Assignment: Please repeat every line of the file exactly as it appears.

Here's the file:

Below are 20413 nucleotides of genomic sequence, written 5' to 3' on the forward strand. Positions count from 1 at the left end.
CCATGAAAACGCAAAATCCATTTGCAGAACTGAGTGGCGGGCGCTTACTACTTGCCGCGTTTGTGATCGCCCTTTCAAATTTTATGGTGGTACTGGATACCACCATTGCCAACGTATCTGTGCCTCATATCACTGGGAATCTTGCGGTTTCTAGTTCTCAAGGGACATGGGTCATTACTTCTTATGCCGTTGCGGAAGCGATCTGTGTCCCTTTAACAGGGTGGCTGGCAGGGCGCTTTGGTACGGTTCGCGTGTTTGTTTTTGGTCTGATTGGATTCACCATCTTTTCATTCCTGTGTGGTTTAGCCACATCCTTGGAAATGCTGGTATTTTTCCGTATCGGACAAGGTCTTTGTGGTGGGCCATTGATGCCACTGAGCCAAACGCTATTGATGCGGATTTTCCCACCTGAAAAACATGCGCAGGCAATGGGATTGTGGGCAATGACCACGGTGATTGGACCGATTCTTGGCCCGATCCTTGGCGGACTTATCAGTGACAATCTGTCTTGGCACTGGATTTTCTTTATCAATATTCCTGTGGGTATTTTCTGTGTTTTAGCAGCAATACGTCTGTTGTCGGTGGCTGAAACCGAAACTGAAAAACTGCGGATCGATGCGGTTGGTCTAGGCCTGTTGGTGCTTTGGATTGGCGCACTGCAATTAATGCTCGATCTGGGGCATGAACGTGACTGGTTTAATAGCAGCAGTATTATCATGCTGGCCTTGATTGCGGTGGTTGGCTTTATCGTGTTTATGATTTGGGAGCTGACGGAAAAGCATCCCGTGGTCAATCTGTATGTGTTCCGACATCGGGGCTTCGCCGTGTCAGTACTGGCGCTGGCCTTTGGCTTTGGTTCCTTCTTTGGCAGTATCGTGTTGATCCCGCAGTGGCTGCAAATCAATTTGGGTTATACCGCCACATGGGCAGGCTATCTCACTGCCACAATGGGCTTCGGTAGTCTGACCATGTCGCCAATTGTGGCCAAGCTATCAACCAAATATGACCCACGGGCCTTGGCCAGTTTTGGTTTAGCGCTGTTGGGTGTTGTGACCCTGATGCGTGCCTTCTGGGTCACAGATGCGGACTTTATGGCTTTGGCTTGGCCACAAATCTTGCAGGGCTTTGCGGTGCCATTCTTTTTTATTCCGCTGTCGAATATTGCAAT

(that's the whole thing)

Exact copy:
Below are 20413 nucleotides of genomic sequence, written 5' to 3' on the forward strand. Positions count from 1 at the left end.
CCATGAAAACGCAAAATCCATTTGCAGAACTGAGTGGCGGGCGCTTACTACTTGCCGCGTTTGTGATCGCCCTTTCAAATTTTATGGTGGTACTGGATACCACCATTGCCAACGTATCTGTGCCTCATATCACTGGGAATCTTGCGGTTTCTAGTTCTCAAGGGACATGGGTCATTACTTCTTATGCCGTTGCGGAAGCGATCTGTGTCCCTTTAACAGGGTGGCTGGCAGGGCGCTTTGGTACGGTTCGCGTGTTTGTTTTTGGTCTGATTGGATTCACCATCTTTTCATTCCTGTGTGGTTTAGCCACATCCTTGGAAATGCTGGTATTTTTCCGTATCGGACAAGGTCTTTGTGGTGGGCCATTGATGCCACTGAGCCAAACGCTATTGATGCGGATTTTCCCACCTGAAAAACATGCGCAGGCAATGGGATTGTGGGCAATGACCACGGTGATTGGACCGATTCTTGGCCCGATCCTTGGCGGACTTATCAGTGACAATCTGTCTTGGCACTGGATTTTCTTTATCAATATTCCTGTGGGTATTTTCTGTGTTTTAGCAGCAATACGTCTGTTGTCGGTGGCTGAAACCGAAACTGAAAAACTGCGGATCGATGCGGTTGGTCTAGGCCTGTTGGTGCTTTGGATTGGCGCACTGCAATTAATGCTCGATCTGGGGCATGAACGTGACTGGTTTAATAGCAGCAGTATTATCATGCTGGCCTTGATTGCGGTGGTTGGCTTTATCGTGTTTATGATTTGGGAGCTGACGGAAAAGCATCCCGTGGTCAATCTGTATGTGTTCCGACATCGGGGCTTCGCCGTGTCAGTACTGGCGCTGGCCTTTGGCTTTGGTTCCTTCTTTGGCAGTATCGTGTTGATCCCGCAGTGGCTGCAAATCAATTTGGGTTATACCGCCACATGGGCAGGCTATCTCACTGCCACAATGGGCTTCGGTAGTCTGACCATGTCGCCAATTGTGGCCAAGCTATCAACCAAATATGACCCACGGGCCTTGGCCAGTTTTGGTTTAGCGCTGTTGGGTGTTGTGACCCTGATGCGTGCCTTCTGGGTCACAGATGCGGACTTTATGGCTTTGGCTTGGCCACAAATCTTGCAGGGCTTTGCGGTGCCATTCTTTTTTATTCCGCTGTCGAATATTGCAAT